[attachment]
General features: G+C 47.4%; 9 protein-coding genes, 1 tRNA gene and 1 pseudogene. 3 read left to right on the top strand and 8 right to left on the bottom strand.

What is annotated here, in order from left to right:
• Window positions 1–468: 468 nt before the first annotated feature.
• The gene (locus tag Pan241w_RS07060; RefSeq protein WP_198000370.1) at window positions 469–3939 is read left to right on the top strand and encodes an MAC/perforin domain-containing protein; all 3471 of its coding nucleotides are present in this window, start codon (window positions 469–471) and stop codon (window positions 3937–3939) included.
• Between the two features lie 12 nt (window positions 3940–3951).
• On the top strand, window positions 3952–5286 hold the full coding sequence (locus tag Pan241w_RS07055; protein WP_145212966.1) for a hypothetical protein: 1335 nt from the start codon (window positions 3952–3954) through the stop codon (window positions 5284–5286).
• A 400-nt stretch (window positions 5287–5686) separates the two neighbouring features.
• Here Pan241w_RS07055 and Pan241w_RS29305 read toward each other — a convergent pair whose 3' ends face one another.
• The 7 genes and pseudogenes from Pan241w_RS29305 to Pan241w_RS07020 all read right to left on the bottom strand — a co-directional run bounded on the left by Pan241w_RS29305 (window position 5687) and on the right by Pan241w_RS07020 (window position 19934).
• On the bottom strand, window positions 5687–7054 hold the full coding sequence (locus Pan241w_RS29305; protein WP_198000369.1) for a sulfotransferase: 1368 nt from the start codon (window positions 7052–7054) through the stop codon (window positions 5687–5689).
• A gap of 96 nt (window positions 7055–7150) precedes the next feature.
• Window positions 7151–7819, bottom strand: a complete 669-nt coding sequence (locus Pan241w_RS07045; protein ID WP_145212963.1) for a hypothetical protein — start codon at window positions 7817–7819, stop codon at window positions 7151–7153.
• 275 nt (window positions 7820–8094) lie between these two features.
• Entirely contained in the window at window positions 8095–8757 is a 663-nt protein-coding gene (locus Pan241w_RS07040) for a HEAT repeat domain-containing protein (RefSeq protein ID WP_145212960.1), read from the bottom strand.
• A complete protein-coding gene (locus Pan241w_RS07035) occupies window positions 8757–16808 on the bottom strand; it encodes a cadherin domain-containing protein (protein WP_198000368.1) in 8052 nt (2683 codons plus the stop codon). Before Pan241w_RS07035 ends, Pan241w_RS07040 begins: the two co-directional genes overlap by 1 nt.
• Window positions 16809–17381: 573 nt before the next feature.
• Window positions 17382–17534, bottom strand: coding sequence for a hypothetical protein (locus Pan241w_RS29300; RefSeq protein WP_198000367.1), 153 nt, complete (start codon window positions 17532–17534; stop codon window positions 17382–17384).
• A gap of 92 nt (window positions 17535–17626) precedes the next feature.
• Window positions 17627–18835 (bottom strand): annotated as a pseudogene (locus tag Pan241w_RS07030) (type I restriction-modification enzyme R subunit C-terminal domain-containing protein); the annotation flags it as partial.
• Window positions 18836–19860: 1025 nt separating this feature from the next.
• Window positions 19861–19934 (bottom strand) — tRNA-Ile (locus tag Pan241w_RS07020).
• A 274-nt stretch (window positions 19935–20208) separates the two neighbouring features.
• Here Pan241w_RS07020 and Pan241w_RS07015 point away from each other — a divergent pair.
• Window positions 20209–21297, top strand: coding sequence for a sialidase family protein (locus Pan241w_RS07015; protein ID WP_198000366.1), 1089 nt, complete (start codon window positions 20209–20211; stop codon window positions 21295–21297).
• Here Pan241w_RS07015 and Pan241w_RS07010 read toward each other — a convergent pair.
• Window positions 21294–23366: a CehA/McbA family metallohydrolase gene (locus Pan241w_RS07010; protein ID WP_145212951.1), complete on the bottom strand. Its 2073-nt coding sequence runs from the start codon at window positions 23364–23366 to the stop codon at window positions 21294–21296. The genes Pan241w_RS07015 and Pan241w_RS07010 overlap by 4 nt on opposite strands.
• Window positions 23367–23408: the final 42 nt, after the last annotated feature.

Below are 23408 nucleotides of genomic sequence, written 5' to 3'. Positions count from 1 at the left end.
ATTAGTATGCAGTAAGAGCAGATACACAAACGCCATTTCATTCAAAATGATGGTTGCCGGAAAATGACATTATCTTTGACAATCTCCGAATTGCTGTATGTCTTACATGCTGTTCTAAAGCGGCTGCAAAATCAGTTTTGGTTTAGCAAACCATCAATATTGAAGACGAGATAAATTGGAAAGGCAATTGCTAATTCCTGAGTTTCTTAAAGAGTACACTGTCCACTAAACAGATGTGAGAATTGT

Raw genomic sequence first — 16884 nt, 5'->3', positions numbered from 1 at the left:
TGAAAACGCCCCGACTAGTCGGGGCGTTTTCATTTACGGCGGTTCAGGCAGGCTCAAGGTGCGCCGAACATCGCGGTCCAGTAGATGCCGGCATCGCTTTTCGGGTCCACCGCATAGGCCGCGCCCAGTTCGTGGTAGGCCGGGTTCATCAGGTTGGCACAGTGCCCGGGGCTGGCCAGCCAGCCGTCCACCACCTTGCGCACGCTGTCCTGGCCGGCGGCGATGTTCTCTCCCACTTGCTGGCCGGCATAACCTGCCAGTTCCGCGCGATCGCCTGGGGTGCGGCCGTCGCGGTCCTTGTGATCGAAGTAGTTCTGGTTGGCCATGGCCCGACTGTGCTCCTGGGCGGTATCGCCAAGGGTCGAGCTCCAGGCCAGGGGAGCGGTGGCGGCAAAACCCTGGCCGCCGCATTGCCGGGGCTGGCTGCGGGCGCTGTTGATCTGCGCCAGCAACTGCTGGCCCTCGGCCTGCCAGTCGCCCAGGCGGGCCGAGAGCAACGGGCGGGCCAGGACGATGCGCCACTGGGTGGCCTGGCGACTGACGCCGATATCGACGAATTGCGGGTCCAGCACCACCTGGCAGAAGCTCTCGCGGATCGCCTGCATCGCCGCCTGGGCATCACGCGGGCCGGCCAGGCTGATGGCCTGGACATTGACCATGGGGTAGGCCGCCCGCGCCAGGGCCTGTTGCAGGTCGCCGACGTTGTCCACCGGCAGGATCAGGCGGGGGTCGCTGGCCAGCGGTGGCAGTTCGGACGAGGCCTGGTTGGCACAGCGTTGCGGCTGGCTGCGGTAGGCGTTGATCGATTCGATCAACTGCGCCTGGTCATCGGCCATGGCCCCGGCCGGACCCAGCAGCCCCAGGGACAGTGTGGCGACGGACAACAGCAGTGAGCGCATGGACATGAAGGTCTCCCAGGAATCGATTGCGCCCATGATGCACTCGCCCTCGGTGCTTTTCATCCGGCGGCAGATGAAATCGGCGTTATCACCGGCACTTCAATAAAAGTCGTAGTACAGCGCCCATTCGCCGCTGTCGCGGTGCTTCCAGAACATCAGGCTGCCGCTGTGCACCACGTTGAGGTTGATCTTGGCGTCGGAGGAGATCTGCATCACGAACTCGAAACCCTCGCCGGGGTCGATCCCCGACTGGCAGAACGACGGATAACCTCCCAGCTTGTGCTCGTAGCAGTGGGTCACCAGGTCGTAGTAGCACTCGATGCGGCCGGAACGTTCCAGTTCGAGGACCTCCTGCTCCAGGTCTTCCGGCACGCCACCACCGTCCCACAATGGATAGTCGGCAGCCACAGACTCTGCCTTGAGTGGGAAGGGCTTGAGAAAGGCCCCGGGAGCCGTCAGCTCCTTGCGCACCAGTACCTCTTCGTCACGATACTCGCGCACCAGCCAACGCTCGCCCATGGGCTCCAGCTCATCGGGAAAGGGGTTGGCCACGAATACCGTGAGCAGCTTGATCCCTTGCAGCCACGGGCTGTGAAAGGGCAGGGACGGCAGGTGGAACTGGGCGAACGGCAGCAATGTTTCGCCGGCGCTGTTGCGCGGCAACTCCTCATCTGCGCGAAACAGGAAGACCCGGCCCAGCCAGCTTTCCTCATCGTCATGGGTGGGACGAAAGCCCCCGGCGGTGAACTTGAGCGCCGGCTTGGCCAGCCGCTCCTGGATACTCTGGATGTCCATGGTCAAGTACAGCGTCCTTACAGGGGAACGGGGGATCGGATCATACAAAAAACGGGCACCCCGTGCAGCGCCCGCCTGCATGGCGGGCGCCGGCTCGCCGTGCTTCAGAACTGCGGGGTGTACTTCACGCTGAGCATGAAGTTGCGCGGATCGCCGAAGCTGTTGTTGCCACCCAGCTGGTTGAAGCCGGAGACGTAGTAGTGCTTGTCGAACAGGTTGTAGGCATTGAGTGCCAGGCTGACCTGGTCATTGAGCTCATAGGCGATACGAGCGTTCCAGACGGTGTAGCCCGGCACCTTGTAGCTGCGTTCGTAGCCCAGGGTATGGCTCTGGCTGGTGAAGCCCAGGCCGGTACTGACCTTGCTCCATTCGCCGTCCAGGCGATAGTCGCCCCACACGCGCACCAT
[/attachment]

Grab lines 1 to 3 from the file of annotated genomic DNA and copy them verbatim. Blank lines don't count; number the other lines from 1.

General features: G+C 47.4%; 9 protein-coding genes, 1 tRNA gene and 1 pseudogene. 3 read left to right on the top strand and 8 right to left on the bottom strand.

What is annotated here, in order from left to right:
• Window positions 1–468: 468 nt before the first annotated feature.